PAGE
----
For example, when an nc-OS including an InGaZnO 4 crystal is thinned and an electron beam with a probe diameter of 50 nm is incident on a region with a thickness of 34 nm parallel to the surface to be formed, FIG. A ring-shaped diffraction pattern (nanobeam electron diffraction pattern) as shown is observed. FIG. 28B shows a diffraction pattern (nanobeam electron diffraction pattern) obtained when an electron beam with a probe diameter of 1 nm is incident on the same sample. From FIG. 28B, a plurality of spots are observed in the ring-shaped region. Therefore, nc-OS does not confirm order when an electron beam with a probe diameter of 50 nm is incident, but confirms order when an electron beam with a probe diameter of 1 nm is incident.

  Further, when an electron beam having a probe diameter of 1 nm is incident on a region having a thickness of less than 10 nm, an electron diffraction pattern in which spots are arranged in a substantially regular hexagonal shape is observed as shown in FIG. There is a case. Therefore, it can be seen that the nc-OS has a highly ordered region, that is, a crystal in a thickness range of less than 10 nm. Note that there are some regions where a regular electron diffraction pattern is not observed because the crystal faces in various directions.

  FIG. 28D shows a Cs-corrected high-resolution TEM image of a cross section of the nc-OS observed from a direction substantially parallel to the formation surface. The nc-OS has a region in which a crystal part can be confirmed, such as a portion indicated by an auxiliary line, and a region in which a clear crystal part cannot be confirmed in a high-resolution TEM image. A crystal part included in the nc-OS has a size of 1 nm to 10 nm, particularly a size of 1 nm to 3 nm in many cases. Note that an oxide semiconductor in which the size of a crystal part is greater than 10 nm and less than or equal to 100 nm is sometimes referred to as a microcrystalline oxide semiconductor. For example, the nc-OS may not be able to clearly confirm a crystal grain boundary in a high-resolution TEM image. Note that the nanocrystal may have the same origin as the pellet in the CAAC-OS. Therefore, the crystal part of nc-OS is sometimes referred to as a pellet below.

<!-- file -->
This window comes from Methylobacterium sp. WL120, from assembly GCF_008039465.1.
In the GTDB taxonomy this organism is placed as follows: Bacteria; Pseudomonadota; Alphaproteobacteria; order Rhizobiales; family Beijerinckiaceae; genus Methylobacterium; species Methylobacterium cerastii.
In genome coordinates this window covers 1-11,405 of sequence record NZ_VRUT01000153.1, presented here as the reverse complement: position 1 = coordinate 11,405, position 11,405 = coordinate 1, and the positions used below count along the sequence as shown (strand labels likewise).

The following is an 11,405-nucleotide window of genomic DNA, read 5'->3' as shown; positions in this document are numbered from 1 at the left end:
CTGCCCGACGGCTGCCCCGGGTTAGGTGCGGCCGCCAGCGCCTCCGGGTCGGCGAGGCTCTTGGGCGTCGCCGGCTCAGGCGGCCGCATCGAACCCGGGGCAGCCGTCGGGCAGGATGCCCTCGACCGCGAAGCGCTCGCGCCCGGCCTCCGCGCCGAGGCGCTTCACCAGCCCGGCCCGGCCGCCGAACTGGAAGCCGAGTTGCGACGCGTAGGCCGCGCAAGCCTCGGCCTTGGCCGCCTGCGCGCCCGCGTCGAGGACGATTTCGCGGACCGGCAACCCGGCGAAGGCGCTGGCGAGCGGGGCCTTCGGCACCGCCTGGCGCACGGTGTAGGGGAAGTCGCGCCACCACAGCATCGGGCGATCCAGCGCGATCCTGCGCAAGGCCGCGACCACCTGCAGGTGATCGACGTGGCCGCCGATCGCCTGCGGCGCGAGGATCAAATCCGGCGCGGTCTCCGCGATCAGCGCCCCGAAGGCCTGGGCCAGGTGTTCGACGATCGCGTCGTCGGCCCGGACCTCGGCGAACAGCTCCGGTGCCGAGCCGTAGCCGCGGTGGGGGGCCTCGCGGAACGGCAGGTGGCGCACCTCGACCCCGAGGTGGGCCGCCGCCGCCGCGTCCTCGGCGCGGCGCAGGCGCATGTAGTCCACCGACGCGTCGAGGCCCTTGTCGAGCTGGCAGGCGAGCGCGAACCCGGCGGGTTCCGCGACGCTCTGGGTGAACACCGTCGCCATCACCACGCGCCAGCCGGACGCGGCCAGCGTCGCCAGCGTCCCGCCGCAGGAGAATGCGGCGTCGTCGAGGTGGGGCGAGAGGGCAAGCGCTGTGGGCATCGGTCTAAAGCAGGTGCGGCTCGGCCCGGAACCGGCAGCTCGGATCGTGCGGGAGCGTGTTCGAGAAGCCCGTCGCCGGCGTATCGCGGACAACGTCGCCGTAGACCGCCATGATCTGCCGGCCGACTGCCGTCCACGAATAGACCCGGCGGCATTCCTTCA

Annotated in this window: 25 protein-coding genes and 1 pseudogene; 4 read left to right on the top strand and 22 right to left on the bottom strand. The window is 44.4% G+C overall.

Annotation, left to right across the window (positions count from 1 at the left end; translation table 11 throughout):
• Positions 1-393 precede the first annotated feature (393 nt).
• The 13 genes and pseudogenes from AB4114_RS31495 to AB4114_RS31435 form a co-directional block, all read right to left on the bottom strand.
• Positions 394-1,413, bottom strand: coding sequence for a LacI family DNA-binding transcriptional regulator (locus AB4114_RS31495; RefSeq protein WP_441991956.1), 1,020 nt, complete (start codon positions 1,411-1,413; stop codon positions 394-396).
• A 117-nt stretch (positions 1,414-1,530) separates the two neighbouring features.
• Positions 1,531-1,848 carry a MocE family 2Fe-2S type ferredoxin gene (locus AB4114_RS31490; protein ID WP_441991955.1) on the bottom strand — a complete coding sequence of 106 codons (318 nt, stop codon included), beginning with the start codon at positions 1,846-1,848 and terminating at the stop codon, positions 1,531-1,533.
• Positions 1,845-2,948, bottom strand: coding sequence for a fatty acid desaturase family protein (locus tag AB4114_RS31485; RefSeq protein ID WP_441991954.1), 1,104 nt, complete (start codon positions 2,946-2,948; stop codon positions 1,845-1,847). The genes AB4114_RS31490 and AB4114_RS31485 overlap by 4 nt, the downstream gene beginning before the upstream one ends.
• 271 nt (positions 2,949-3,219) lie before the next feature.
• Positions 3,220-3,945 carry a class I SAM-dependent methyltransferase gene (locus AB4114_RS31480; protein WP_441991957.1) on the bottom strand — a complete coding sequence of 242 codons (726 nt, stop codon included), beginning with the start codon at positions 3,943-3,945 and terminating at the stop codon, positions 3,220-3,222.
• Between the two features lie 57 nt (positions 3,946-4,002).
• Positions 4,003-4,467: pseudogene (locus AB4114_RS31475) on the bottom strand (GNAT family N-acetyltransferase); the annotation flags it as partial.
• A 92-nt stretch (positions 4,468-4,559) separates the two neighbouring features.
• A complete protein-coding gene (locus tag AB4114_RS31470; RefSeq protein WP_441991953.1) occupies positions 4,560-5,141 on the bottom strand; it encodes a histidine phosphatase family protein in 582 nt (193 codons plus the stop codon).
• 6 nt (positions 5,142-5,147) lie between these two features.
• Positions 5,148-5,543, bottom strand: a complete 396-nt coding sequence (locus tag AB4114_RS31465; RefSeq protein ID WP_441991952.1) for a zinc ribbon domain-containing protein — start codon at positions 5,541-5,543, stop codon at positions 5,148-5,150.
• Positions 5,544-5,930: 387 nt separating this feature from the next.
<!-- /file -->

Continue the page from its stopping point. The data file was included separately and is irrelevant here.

Thus, the nc-OS has a periodicity in atomic arrangement in a minute region (for example, a region of 1 nm to 10 nm, particularly a region of 1 nm to 3 nm). In addition, the nc-OS has no regularity in crystal orientation between different pellets. Therefore, orientation is not seen in the whole film. Therefore, the nc-OS may not be distinguished from an a-like OS or an amorphous oxide semiconductor depending on an analysis method.

  Note that since the crystal orientation is not regular between pellets (nanocrystals), nc-OS is an oxide semiconductor having RANC (Random Aligned Nanocrystals), or an oxide having NANC (Non-Aligned nanocrystals). It can also be called a semiconductor.

  The nc-OS is an oxide semiconductor that has higher regularity than an amorphous oxide semiconductor. Therefore, the nc-OS has a lower density of defect states than an a-like OS or an amorphous oxide semiconductor. Note that the nc-OS does not have regularity in crystal orientation between different pellets. Therefore, the nc-OS has a higher density of defect states than the CAAC-OS.

[A-like OS]
The a-like OS is an oxide semiconductor having a structure between the nc-OS and an amorphous oxide semiconductor.

FIG. 29 shows a high-resolution cross-sectional TEM image of the a-like OS. Here, FIG. 29A is a high-resolution cross-sectional TEM image of an a-like OS at the start of electron irradiation. FIG. 29B is a high-resolution cross-sectional TEM image of the a-like OS after irradiation with electrons (e ) of 4.3 × 10 8 e / nm 2 . From FIG. 29A and FIG. 29B, it can be seen that in the a-like OS, a striped bright region extending in the vertical direction is observed from the start of electron irradiation. It can also be seen that the shape of the bright region changes after electron irradiation. The bright region is assumed to be a void or a low density region.

  Since it has a void, the a-like OS has an unstable structure. Hereinafter, in order to show that the a-like OS has an unstable structure as compared with the CAAC-OS and the nc-OS, changes in the structure due to electron irradiation are shown.